Question about "et land"--in the phrase "overalt i landet" it sounds like it means country in the sense of a rural area. In this sentence, however, "i landet mitt" makes it sound like it means nation, as in "The beaches in Norway". Does "land" have both meanings, or is it common in Norwegian to refer to a rural area as one's own?
"Landet" can mean both, but you'll have prepositions to guide you:
i landet = in the country (= nation)
på landet = in the country(side), in (the) rural areas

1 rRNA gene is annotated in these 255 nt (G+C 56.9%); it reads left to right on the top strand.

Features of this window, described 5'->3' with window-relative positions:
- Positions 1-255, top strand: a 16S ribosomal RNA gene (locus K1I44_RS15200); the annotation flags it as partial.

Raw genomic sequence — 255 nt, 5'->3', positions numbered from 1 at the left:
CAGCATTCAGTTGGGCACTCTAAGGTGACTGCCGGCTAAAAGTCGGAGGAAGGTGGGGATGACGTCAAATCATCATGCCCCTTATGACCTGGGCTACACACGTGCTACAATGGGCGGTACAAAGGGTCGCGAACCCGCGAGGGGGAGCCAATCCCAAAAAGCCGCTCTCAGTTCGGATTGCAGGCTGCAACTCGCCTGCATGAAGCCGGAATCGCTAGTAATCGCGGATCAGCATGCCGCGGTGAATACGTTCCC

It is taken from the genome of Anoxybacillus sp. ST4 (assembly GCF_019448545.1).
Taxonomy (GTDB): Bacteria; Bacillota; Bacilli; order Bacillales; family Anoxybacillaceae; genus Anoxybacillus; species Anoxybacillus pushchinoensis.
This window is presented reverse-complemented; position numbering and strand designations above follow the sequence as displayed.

Aha, so "overalt i landet" is really something like "across the nation" or "everywhere in the nation". Tusen takk!
Here we go again... is "StrEndene" only used for the beacheS... because I keep seeing "StrAnden" for the beach... and I have BEEN trying to figure out the rule on when it's A and when it's E... this is just a guess.